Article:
Abandoned cart emails are one of the best ways to recover lost revenue and customers. When it comes to online shopping, an average of 69% of shoppers abandon their carts.
The reasons for cart abandonment are many; from technical difficulties like a website crash or complicated checkout process to mundane issues like a customer not being ready to buy yet.
We’ve talked about the science behind abandoned carts before and discussed using abandoned cart emails as one of the tactics to reduce the abandoned cart rate.
However, in this post, we’d like to show you examples of the best-abandoned cart emails from established brands so you can use them as inspiration for your own.
11 Best Abandoned Cart Email Examples That You Can Learn From
We scoured the Internet to find the best-abandoned cart email examples. You’ll find examples from both well-known and smaller brands that know the benefits of reminding shoppers they left items in their bag.
1. Kate Spade
Kate Spade’s abandoned cart email starts off with a catchy and inviting subject line: “Let’s check this off your list,” followed by an encouraging “you’re almost there!”
The email then makes a point of letting you know that customer care is only a click away if you have difficulties checking out and adds a call-to-action that prompts you to finish the checkout process.
They’ve also included images of items you’ve added to the cart which serves as a nice visual reminder.
Made’s abandoned cart email drops in your inbox with a casual subject line that reads like it’s coming from your best friend: “Btw – your shopping basket is still active“.
The email reminds you that you’ve left items in the cart and then introduces a scarcity and urgency element by letting you know they can’t promise to hold those items forever.
You’ll notice a visual of the item you’ve left behind and a simple call to action that takes you straight to your cart. Made also makes it easy to contact them or shop other departments by adding unobtrusive links below the CTA button.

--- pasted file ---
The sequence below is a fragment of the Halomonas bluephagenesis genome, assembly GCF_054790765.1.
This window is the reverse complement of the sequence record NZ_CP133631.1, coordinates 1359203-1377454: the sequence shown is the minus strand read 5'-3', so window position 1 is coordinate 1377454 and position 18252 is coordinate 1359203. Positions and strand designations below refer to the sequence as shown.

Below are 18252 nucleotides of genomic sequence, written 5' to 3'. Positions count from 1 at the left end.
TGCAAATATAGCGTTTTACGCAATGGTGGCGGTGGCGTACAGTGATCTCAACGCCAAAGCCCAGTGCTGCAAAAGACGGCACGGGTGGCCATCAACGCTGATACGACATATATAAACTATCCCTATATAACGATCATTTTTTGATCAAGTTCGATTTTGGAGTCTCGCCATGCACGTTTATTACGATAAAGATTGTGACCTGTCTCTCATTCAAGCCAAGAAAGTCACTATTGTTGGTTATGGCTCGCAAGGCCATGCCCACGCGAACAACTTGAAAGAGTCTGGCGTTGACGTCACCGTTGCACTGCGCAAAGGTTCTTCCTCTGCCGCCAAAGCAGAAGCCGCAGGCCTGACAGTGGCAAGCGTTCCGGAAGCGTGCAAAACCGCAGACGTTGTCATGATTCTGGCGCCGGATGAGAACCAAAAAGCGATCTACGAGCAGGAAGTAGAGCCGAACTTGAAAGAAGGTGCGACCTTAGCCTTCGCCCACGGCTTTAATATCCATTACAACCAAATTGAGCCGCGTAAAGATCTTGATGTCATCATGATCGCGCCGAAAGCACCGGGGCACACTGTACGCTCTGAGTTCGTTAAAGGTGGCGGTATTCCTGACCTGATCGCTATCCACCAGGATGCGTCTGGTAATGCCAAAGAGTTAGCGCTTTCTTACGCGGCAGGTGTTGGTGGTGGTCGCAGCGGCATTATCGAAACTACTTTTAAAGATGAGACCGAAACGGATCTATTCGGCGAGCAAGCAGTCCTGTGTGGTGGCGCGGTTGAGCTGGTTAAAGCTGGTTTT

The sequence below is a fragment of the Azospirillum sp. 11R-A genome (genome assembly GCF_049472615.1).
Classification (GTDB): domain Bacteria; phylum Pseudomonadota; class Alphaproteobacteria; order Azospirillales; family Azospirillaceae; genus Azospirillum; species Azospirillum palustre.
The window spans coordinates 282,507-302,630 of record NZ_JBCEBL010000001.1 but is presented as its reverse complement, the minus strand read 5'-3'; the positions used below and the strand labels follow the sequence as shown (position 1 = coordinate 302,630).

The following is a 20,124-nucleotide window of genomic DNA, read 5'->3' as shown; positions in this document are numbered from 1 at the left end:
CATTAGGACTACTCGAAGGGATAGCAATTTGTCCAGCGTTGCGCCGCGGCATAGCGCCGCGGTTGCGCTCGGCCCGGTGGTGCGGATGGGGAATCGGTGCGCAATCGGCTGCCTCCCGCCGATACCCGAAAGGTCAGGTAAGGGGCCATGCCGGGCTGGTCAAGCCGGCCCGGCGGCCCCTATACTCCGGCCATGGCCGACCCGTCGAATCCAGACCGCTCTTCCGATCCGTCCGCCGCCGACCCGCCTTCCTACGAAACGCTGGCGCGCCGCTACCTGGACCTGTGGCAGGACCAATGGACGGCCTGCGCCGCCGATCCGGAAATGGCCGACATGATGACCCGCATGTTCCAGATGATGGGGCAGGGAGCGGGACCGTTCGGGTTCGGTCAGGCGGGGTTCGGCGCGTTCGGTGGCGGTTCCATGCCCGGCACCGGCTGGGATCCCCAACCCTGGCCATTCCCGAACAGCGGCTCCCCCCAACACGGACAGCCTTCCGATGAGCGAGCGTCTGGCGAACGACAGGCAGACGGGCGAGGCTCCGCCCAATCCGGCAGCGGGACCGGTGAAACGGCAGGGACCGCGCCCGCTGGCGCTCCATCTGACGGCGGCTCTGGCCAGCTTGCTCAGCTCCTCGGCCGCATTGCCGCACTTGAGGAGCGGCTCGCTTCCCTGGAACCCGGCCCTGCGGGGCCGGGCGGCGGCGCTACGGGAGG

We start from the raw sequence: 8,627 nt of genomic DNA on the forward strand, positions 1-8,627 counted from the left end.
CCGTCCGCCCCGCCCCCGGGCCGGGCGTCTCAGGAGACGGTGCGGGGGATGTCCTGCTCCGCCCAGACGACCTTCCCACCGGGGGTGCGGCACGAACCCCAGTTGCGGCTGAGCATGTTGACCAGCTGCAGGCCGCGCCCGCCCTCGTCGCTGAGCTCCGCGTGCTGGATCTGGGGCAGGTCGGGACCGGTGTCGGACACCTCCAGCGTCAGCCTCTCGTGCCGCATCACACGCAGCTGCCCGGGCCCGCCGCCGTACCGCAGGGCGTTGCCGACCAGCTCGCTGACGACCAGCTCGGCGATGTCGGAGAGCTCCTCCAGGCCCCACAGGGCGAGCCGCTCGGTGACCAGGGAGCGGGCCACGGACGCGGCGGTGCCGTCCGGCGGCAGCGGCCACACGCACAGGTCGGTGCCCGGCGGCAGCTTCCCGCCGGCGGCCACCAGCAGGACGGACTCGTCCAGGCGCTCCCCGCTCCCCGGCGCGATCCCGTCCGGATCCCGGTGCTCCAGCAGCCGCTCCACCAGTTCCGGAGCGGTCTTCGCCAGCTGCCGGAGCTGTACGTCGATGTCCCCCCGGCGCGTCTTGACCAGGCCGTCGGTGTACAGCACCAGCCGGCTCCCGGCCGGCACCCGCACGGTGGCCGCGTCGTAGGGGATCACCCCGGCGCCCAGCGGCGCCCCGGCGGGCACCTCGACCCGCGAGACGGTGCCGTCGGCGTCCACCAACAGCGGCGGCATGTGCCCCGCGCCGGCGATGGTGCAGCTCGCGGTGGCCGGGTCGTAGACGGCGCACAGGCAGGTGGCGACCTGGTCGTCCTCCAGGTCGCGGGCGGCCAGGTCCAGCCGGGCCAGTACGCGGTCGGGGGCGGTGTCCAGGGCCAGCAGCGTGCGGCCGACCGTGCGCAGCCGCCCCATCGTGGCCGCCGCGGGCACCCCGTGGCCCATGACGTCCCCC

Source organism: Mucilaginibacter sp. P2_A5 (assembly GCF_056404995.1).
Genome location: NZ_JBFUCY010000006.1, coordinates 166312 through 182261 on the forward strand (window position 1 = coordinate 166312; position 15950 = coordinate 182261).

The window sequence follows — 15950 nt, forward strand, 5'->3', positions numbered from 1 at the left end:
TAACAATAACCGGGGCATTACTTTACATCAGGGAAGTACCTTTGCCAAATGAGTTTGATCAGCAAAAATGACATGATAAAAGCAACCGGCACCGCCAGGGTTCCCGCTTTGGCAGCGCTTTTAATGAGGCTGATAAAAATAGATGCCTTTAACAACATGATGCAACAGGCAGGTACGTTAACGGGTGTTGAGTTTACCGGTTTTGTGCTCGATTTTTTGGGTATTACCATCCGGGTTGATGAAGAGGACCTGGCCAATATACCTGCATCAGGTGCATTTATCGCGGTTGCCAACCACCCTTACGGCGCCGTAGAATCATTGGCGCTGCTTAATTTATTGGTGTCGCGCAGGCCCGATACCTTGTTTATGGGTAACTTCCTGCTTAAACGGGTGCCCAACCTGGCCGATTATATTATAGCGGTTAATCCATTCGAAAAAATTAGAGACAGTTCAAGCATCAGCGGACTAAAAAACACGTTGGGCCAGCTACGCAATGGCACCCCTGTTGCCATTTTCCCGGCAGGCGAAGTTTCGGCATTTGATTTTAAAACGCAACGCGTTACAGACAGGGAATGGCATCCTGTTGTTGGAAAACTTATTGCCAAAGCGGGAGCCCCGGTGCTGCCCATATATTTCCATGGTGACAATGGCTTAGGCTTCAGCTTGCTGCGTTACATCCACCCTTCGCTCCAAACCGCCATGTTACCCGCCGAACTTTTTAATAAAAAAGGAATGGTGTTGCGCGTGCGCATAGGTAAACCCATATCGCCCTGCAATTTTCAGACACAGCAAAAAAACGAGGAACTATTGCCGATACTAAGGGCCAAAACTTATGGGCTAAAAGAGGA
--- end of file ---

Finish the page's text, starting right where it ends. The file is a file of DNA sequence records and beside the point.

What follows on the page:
3. SOKO Glam
If you’re a fan of minimal design and you love getting straight to the point, you’ll love the abandoned cart email sent out by SOKO Glam. The subject line reads: “Don’t miss out…” which serves as a subtle attention-grabber.
It’s as minimal as it can be, including a large, friendly headline, an image of the item, price, and a call to action button.
Even though it’s minimal, this email is a great example of how to inject your brand into your emails without wasting unnecessary words or your reader’s time.
4. Thrive Market
Thrive Market uses minimal copy similar to SOKO Glam above but goes a step further in their abandoned cart email. Their subject line grabs your attention with the question: “Still Interested?”
Aside from the standard prominent visual and two strategically placed calls to action, they present you with a coupon that you can use during checkout for even better savings.
The final and third CTA button that invites you to redeem the coupon is a clever way of encouraging you to complete the purchase without being overly repetitive.
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5. Warby Parker
Warby Parker uses a casual tone in this abandoned cart email example and similar to others, a large visual of the item left in the bag to trigger the buyer’s memory. They pique your curiosity with “Want a better look?” as the subject line.
As an additional incentive, this retailer promises no risk to the buyer since shipping and returns are both free.